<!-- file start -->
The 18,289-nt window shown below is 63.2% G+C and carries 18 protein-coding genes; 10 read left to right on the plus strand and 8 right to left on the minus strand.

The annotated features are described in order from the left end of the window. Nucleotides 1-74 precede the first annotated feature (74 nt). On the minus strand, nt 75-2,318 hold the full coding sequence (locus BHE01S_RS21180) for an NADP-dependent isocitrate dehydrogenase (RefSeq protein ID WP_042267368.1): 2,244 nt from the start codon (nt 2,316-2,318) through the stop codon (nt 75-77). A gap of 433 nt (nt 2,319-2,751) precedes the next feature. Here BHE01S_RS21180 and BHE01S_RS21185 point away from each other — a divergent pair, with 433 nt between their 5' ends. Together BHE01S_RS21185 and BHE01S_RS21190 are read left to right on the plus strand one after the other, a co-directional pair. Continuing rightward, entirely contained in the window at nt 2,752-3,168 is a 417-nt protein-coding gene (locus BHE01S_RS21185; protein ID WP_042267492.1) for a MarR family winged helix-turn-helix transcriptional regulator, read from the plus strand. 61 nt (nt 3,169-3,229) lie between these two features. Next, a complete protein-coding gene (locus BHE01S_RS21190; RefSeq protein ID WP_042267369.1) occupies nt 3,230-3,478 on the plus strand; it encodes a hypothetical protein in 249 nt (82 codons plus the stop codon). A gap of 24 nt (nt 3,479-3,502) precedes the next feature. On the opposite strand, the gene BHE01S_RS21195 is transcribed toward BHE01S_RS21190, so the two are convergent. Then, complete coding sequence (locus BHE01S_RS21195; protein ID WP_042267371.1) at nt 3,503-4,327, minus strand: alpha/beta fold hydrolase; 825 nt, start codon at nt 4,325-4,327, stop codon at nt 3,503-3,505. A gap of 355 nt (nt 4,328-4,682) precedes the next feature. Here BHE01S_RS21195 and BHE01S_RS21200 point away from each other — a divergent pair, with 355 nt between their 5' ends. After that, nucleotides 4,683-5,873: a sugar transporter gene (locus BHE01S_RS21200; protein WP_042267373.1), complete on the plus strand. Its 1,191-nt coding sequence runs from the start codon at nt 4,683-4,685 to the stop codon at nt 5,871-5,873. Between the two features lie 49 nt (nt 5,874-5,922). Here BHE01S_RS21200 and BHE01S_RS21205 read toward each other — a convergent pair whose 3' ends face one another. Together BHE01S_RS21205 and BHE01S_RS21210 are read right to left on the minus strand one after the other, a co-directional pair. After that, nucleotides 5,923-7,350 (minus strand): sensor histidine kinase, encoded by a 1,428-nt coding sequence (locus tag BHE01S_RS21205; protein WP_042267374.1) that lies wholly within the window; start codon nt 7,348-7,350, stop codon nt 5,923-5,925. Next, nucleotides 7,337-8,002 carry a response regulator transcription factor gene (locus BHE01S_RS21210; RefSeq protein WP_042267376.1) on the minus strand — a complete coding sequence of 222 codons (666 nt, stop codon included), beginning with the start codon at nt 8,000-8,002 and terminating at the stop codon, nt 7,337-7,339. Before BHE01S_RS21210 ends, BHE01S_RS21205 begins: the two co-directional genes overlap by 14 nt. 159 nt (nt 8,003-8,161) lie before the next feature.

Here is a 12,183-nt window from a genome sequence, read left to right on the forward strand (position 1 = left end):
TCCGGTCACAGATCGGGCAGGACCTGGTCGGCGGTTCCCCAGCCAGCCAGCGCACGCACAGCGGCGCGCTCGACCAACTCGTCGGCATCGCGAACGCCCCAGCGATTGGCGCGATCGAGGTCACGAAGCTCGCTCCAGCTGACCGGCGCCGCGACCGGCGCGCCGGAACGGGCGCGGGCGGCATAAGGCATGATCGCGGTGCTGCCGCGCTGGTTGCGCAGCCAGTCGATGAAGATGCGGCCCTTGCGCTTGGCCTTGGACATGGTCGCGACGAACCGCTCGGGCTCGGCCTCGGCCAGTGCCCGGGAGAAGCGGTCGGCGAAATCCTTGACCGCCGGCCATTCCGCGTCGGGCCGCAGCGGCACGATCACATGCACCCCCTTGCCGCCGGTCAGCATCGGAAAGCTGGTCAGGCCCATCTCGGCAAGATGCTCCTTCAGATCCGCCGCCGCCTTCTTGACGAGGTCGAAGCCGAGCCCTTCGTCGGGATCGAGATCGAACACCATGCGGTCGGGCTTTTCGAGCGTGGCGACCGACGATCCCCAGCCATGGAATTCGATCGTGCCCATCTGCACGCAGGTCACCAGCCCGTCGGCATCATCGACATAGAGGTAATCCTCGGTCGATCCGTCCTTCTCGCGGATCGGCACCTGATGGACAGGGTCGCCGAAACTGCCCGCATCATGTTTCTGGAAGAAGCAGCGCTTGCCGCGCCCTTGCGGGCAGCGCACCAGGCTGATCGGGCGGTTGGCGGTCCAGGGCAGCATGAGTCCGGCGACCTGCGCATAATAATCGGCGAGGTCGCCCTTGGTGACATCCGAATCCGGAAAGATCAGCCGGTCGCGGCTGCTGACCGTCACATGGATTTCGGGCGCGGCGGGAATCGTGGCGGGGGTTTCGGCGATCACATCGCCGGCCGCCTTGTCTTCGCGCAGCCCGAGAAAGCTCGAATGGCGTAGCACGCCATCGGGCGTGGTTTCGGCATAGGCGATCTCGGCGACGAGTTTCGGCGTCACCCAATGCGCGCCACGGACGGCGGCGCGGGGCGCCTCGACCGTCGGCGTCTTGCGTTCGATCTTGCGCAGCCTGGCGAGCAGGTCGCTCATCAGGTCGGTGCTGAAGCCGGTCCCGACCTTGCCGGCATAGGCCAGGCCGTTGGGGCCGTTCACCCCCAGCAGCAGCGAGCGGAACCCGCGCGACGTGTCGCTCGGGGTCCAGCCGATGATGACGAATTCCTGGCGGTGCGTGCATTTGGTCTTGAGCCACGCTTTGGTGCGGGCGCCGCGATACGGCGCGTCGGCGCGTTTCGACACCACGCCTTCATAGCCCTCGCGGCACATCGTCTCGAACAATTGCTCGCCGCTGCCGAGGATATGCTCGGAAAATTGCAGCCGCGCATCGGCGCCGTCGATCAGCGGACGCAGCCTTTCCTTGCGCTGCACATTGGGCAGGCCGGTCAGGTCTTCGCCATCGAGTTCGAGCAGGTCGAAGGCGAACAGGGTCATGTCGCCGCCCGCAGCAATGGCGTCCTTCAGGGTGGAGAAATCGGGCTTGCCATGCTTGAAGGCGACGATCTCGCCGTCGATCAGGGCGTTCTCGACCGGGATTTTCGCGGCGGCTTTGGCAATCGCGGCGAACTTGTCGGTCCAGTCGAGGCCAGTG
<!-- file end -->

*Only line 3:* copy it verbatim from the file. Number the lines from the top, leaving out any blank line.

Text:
Here is a 12,183-nt window from a genome sequence, read left to right on the forward strand (position 1 = left end):